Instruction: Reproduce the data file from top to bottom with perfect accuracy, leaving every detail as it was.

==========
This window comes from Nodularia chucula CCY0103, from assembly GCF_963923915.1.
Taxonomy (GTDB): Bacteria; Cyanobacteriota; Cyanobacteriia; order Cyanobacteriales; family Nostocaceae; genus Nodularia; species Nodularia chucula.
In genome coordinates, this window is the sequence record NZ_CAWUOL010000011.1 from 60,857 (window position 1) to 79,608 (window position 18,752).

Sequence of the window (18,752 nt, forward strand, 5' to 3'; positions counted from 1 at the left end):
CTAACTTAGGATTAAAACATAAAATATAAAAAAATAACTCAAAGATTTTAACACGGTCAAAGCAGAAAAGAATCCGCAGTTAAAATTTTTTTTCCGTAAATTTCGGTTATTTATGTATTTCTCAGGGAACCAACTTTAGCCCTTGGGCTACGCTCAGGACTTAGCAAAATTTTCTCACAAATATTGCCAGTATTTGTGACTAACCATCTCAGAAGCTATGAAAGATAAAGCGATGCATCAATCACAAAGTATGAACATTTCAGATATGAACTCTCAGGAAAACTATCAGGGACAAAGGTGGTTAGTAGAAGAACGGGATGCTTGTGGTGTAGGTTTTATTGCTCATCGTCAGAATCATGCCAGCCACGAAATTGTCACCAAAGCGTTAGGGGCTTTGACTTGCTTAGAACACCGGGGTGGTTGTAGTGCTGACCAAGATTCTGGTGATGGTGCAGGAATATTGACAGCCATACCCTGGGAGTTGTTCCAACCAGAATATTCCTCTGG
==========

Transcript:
This window comes from Nodularia chucula CCY0103, from assembly GCF_963923915.1.
Taxonomy (GTDB): Bacteria; Cyanobacteriota; Cyanobacteriia; order Cyanobacteriales; family Nostocaceae; genus Nodularia; species Nodularia chucula.
In genome coordinates, this window is the sequence record NZ_CAWUOL010000011.1 from 60,857 (window position 1) to 79,608 (window position 18,752).

Sequence of the window (18,752 nt, forward strand, 5' to 3'; positions counted from 1 at the left end):
CTAACTTAGGATTAAAACATAAAATATAAAAAAATAACTCAAAGATTTTAACACGGTCAAAGCAGAAAAGAATCCGCAGTTAAAATTTTTTTTCCGTAAATTTCGGTTATTTATGTATTTCTCAGGGAACCAACTTTAGCCCTTGGGCTACGCTCAGGACTTAGCAAAATTTTCTCACAAATATTGCCAGTATTTGTGACTAACCATCTCAGAAGCTATGAAAGATAAAGCGATGCATCAATCACAAAGTATGAACATTTCAGATATGAACTCTCAGGAAAACTATCAGGGACAAAGGTGGTTAGTAGAAGAACGGGATGCTTGTGGTGTAGGTTTTATTGCTCATCGTCAGAATCATGCCAGCCACGAAATTGTCACCAAAGCGTTAGGGGCTTTGACTTGCTTAGAACACCGGGGTGGTTGTAGTGCTGACCAAGATTCTGGTGATGGTGCAGGAATATTGACAGCCATACCCTGGGAGTTGTTCCAACCAGAATATTCCTCTGG